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Arctic Ice Levels at Record Low, May Keep Melting, Study Warns

Stefan Lovgren
for National Geographic News
October 3, 2005
 
The amount of sea ice in the Arctic shrank dramatically this summer and is now smaller than it has been in a century of record-keeping, new research reveals.

Scientists say rising temperatures brought on by human-made global warming is probably to blame for the melting trend.

If the decline in sea ice continues, summers in the Arctic could become completely ice-free before the end of this century, scientists warn.

The shift could lead to increased coastal erosion and shrinking habitat for animals like polar bears.

"We're going to see a dramatically different Arctic," said Mark Serreze, a research scientist at the National Snow and Ice Data Center in Boulder, Colorado. The center led the research, which also involved NASA, the National Oceanic and Atmospheric Administration, and the University of Washington.

Record-Low Levels

Since 2002 satellite imagery has revealed strong melting north of Siberia and Alaska in the early springtime. According to the new research, however, the melting trend has now spread throughout the Arctic.

"In 2002 we were already flabbergasted at how little ice we had, but in the past four years the bottom has kind of dropped out of the system," Serreze said. "The difference in ice cover from 2002 to 2005 is roughly the size of Colorado."

Arctic sea ice builds up in the winter and melts in the summer, typically reaching its minimum in September. On September 21, the sea ice extent—or the area of ocean that is covered by at least 15 percent ice—had dropped to 2 million square miles (5.3 million square kilometers), the lowest ever observed during the satellite record, which dates back to 1978.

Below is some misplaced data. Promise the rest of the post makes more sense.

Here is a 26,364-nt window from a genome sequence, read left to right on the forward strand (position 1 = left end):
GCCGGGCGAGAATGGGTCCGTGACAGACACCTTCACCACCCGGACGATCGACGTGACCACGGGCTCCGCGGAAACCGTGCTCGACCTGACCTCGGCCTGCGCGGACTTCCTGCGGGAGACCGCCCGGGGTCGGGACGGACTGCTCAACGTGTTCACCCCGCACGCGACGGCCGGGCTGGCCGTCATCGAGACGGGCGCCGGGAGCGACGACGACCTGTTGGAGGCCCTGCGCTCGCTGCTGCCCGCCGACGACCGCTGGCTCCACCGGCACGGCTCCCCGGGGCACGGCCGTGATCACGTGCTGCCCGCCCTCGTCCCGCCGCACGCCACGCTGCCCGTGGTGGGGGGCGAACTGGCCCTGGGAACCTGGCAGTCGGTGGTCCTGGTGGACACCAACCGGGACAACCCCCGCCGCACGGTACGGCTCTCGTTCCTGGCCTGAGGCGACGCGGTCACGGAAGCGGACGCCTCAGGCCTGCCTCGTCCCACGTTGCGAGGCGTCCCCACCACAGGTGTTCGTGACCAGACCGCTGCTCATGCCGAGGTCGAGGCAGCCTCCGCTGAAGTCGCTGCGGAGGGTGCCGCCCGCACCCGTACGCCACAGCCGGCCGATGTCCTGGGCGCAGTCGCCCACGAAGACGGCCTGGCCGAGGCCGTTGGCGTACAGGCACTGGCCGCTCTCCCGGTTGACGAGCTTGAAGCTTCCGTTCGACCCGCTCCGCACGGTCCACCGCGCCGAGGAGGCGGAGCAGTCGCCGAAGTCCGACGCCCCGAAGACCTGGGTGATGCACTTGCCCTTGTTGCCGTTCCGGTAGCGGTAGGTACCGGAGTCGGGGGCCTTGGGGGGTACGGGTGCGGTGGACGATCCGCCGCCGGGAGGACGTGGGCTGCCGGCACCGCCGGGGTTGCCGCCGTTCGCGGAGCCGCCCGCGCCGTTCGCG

There are natural causes that may lead to the increased melting. Scientists believe that a circulation pattern in the atmosphere that pushes sea ice out of the Arctic region may have contributed to periodic ice reduction in the past.

But this pattern has not been an influence on the region since 1996, researchers say, and sea-ice decline has still continued to accelerate.

"The most fundamental thing that helps explain the loss of ice is that the Arctic is simply getting warmer," Serreze said.

The Arctic region may be particularly vulnerable to global warming. The average air temperatures in the Arctic between January and August of this year were 3.6° to 5.4°F (2° to 3°C) warmer than the average temperatures for that same period over the last 50 years.

Feedback Effect

Records show that global temperatures have increased 1°F (0.6°C) in the past century. Most scientists attribute this warming to human activities such as burning fossil fuels.

Researchers warn that the sea ice decline may contribute to even higher Arctic temperatures in the future. While bright ice reflects much of the sun's radiation, dark open water absorbs most of the heat from the sun, making the ocean warmer.

"That means when we get to the next winter we don't get as much growth of ice," Serreze said. "That means it will melt out even easier the next spring. By the end of the summer, you got even more of this open water area, absorbing even more solar energy. As the ocean gets more heat put into it, you have even less ice growth next winter, and so on."

Serreze says the satellite observations are consistent with climate models that predict the sea ice will continue to decline as the Arctic heats up. Some conservative computer models suggest there will be no summer sea ice in the Arctic by the year 2100.

Rising Waters, Shrinking Habitats

Global warming could lead to a rise in sea levels due to thermal expansion—as water heats up, it expands—and the melting of above-sea level glaciers. If the Greenland Ice Sheet, the largest ice mass in the Northern Hemisphere, were to melt completely, ocean levels would rise 22 feet (7 meters), scientists say.

Melting sea ice may lead to greater coastal erosion, because Arctic storms could produce much larger waves on the open ocean.

Several remote villages in Siberia and Alaska have already been evacuated due to coastal erosion.

As the sea ice continues to melt, polar habitat also continues to shrink.

"Much of the polar bears' livelihood is [based on] access to that sea ice," Serreze said. "There are some projections that within a century polar bears could be extinct."

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